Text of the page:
Friday, October 2, 2009

The Invention of Lying

Although our pal Mr. Sparkle was less than impressed I must admit I thoroughly enjoyed myself while watching Ricky Gervais' The Invention of Lying.

The premise is simple: In a world where everyone tells the truth one man (Gervais) discovers the ability to lie. Some of the turns the script takes are expected, Mark Bellison (Gervais) uses his new ability for personal and professional gain, and some are less so such as using little white lies to improve the lives of those around him by giving them hope about life, and what comes after. But I'm getting ahead of myself.

The film's major achievement is creating a world of truth which is constantly giving us funny moments. Aside from the most inappropriate name for a retirement community ever, the film also includes the funniest (and most truthful) Pepsi advertisement I've ever seen. Although the story itself is fine, it's in these small touches the film ultimately won me over.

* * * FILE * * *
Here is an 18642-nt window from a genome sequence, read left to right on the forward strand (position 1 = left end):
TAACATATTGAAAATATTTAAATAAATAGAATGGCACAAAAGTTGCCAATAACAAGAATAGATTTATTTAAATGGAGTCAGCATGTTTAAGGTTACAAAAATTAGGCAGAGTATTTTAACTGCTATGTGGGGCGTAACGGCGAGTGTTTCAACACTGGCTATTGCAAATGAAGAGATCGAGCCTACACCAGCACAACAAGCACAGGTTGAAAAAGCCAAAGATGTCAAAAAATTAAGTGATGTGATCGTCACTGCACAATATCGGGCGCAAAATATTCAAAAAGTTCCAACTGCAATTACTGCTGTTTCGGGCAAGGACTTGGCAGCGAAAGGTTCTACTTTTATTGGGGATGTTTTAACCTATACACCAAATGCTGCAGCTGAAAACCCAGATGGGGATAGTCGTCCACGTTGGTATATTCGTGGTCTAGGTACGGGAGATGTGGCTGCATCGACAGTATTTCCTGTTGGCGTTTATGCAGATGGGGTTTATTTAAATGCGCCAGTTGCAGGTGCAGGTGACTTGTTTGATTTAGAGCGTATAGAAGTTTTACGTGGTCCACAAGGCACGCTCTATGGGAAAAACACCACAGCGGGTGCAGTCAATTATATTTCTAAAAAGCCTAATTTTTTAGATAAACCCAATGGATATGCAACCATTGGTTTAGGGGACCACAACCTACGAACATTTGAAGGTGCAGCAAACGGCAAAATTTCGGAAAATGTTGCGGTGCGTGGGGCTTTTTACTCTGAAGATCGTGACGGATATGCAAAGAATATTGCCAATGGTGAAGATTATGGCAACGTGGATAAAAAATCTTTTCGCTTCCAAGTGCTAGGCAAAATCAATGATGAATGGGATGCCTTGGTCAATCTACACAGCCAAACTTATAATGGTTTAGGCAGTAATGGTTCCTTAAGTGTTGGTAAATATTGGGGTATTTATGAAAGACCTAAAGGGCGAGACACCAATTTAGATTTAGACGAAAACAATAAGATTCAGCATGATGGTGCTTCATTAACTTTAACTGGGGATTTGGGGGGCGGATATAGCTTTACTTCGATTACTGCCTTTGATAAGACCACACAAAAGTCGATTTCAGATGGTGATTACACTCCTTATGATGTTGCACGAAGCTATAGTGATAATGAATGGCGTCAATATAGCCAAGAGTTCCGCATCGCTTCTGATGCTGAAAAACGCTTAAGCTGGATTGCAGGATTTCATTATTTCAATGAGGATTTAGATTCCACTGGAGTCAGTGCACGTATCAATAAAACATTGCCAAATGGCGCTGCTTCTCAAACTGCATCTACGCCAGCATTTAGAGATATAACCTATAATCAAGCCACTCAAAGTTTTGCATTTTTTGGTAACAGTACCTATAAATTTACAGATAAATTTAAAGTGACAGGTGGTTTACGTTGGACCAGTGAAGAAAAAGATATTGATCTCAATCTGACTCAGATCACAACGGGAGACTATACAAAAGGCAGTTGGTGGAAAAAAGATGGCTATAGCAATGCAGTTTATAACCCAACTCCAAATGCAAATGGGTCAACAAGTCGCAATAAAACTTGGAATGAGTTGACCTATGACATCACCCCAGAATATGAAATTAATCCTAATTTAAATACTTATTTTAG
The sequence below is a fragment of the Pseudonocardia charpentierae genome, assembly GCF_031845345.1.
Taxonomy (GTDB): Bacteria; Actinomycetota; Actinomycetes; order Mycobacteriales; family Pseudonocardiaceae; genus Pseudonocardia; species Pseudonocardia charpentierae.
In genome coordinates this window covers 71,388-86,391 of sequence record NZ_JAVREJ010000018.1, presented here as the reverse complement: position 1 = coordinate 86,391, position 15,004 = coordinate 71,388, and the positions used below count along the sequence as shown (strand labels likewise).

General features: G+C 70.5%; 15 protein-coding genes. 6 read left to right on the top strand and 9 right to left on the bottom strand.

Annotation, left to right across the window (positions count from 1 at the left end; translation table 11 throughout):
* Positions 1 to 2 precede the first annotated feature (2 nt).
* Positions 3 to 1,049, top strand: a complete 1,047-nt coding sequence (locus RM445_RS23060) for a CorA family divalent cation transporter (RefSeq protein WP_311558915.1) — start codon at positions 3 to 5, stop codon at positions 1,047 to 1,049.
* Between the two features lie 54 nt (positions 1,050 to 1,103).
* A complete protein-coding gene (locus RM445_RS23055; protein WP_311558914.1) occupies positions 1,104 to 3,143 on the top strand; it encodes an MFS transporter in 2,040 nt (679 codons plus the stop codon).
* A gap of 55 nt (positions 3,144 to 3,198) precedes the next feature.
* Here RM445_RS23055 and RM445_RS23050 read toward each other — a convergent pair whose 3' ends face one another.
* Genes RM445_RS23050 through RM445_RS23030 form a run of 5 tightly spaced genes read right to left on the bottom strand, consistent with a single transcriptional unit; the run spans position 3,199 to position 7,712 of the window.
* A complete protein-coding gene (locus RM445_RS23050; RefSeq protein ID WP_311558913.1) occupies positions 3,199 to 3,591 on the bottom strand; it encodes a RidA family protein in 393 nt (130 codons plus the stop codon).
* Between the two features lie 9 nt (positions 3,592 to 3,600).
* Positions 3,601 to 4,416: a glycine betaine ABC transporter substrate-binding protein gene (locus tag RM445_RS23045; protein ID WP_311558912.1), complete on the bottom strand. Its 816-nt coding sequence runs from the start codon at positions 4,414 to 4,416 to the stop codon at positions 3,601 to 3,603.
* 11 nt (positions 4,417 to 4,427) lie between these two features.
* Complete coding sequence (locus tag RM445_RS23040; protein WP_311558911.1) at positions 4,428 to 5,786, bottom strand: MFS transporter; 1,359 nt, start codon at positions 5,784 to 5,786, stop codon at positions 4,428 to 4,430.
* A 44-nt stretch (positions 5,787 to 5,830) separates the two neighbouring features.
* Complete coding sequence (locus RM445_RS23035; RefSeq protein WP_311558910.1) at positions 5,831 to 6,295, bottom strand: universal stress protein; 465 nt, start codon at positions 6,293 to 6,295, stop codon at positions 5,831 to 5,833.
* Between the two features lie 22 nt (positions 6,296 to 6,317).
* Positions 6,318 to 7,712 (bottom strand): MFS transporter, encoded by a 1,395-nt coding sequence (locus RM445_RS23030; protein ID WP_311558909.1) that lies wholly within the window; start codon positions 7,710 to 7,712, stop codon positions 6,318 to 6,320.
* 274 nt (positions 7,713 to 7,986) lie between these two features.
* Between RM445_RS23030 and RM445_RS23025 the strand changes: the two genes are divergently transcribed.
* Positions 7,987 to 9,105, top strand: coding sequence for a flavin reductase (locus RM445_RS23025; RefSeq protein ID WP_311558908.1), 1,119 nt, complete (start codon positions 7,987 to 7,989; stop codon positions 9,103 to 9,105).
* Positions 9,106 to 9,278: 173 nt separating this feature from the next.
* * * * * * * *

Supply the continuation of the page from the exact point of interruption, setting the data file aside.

The film isn't perfect. The people of this world are truthful, but at times they are also more forthcoming with much more information than is required, truthful or not. Yes they should be truthful, but should they be compelled to share every harsh truth that comes to mind?

Tina Fey tells Mark what she's always thought of him now that he's losing his job, Jonah Hill is a pathetically truthful suicidal neighbor, and Rob Lowe once again oozes brutally honest smarmy. Funny? Sometimes, but though these moments provide laughs they are also responsible for a good share of the film's groan worthy moments.

The ability to lie can be a wonderful, yet terrible thing. Mark's new ability, and the fame he is able to orchestrate (from it by "finding" a secret historical document about aliens and space ninjas landing on the planet in the 14th Century) give him a chance at winning the girl of his dreams (Jennifer Garner), but also comes with unexpected consequences.

And it's these unexpected consequences that lead to the film's second act which I wouldn't dare spoil here. All I'll say is a noble attempt to comfort his mother on her deathbed leads to Mark Bellison becoming the most famous man on the planet (and provides several big laughs).

With all the films opening today it might be hard for moviegoers to choose which one to see. Let me say The Invention of Lying made me laugh the most, and although I'd recommend you see all four films hitting theaters today, this would be my first choice. Trust me. I won't lie to you.

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